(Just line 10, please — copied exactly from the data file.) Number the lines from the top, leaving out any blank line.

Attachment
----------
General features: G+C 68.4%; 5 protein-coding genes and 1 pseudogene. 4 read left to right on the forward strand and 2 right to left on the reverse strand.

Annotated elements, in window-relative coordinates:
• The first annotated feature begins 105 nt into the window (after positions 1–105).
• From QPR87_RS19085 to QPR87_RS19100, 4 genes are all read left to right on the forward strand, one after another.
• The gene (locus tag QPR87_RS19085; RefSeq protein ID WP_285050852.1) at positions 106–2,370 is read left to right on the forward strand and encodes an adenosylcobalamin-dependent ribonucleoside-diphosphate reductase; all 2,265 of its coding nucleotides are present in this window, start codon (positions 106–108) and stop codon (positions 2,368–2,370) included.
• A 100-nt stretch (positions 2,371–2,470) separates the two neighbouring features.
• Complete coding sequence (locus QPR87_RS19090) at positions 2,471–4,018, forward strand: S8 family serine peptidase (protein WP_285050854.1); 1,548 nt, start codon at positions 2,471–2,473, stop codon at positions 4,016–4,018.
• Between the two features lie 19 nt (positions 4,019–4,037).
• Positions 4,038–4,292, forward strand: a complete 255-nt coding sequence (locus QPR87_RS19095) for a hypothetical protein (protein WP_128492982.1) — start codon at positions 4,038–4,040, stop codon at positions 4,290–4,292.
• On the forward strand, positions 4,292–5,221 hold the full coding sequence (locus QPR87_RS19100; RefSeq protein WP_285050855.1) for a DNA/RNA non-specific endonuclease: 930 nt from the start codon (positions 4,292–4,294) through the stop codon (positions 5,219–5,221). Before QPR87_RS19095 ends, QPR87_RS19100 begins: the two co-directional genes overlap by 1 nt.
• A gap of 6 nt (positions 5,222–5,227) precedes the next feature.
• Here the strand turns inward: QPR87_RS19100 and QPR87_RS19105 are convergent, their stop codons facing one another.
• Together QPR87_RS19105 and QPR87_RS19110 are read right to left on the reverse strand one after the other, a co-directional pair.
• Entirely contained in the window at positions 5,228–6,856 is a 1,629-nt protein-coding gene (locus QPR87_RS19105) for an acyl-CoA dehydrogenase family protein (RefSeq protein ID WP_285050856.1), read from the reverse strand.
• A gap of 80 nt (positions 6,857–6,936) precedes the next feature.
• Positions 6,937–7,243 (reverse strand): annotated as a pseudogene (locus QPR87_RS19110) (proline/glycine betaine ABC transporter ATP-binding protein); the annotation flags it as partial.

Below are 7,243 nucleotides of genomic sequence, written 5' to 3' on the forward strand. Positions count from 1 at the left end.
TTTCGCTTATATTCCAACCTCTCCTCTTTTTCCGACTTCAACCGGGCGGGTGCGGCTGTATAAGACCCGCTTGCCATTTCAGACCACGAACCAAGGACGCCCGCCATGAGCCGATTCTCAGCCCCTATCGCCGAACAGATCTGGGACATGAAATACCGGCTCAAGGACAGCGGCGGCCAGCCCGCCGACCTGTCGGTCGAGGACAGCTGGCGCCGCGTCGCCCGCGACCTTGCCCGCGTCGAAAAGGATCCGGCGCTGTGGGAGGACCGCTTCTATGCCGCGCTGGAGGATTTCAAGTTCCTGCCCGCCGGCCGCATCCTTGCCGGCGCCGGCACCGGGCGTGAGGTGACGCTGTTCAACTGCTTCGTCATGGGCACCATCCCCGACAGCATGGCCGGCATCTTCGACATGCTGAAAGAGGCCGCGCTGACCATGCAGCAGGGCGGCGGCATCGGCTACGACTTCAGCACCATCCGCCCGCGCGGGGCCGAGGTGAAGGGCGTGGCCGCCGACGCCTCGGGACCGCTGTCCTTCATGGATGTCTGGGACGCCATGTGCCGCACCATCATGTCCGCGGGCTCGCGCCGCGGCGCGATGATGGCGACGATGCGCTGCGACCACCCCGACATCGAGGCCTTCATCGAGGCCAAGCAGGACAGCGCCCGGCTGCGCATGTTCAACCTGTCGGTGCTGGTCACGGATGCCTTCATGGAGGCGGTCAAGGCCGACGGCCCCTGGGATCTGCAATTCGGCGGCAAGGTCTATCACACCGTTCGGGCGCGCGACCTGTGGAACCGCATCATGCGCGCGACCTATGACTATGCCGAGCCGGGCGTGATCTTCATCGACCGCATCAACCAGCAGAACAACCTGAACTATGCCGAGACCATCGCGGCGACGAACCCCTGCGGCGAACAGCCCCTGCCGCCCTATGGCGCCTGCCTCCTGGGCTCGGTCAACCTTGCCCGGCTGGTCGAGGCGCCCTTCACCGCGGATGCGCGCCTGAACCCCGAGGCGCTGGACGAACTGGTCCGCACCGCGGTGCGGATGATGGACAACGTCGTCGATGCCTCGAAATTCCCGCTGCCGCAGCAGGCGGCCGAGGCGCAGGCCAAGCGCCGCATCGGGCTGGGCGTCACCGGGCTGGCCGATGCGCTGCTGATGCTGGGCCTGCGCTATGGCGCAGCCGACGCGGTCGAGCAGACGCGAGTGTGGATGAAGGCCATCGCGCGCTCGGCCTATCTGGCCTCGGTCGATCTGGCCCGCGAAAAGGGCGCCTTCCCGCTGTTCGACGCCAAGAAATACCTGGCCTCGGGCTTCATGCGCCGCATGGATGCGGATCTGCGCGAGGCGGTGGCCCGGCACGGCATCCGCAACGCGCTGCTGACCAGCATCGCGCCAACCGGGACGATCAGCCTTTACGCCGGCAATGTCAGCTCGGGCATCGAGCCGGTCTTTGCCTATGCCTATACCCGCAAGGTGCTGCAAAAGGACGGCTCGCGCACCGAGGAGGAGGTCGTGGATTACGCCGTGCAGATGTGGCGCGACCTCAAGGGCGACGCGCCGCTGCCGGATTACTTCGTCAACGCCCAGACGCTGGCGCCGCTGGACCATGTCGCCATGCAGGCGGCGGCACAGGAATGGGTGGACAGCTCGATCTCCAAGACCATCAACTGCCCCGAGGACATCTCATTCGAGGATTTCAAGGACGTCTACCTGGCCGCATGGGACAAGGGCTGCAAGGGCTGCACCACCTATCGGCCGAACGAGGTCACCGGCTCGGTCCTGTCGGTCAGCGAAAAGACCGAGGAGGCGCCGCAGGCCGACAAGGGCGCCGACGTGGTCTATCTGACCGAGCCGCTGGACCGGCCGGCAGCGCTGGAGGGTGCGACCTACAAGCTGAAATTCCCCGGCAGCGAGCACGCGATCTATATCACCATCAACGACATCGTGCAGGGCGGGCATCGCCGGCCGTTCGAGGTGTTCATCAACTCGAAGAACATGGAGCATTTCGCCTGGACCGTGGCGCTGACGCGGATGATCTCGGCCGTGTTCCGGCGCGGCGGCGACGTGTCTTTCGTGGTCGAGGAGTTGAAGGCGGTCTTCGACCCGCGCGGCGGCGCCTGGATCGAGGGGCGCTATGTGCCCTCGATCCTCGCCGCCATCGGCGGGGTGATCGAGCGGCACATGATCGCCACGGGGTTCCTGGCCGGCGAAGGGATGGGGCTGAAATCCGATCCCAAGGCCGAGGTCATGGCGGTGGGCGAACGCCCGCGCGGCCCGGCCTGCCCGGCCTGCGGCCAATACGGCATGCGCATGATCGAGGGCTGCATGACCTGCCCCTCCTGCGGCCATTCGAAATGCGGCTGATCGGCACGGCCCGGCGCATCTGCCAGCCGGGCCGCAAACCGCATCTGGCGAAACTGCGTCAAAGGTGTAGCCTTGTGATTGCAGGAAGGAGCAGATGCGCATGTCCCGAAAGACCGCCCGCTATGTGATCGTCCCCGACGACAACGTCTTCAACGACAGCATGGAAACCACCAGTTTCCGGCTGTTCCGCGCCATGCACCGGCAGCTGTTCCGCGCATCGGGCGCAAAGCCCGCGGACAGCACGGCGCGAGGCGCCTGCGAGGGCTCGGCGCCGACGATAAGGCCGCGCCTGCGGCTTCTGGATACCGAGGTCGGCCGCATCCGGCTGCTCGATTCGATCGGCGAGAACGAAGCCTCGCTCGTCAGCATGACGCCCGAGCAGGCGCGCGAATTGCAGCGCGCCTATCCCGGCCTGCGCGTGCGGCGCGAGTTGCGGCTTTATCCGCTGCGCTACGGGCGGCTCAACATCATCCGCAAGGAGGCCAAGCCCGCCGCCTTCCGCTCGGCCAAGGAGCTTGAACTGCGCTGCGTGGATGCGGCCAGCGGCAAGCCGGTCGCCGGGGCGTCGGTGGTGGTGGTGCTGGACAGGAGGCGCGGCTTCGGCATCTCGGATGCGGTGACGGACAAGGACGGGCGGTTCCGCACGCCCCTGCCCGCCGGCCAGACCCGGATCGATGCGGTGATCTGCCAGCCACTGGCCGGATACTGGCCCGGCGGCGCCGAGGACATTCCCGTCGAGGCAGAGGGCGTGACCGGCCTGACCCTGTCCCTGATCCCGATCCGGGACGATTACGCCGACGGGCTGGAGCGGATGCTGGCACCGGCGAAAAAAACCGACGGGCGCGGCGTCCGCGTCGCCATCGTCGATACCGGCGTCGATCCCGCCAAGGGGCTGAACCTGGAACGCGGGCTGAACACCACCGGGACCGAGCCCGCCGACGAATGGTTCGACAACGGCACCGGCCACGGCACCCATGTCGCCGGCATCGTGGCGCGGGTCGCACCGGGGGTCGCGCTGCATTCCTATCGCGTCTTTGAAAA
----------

• On the forward strand, positions 4,292–5,221 hold the full coding sequence (locus QPR87_RS19100; RefSeq protein WP_285050855.1) for a DNA/RNA non-specific endonuclease: 930 nt from the start codon (positions 4,292–4,294) through the stop codon (positions 5,219–5,221). Before QPR87_RS19095 ends, QPR87_RS19100 begins: the two co-directional genes overlap by 1 nt.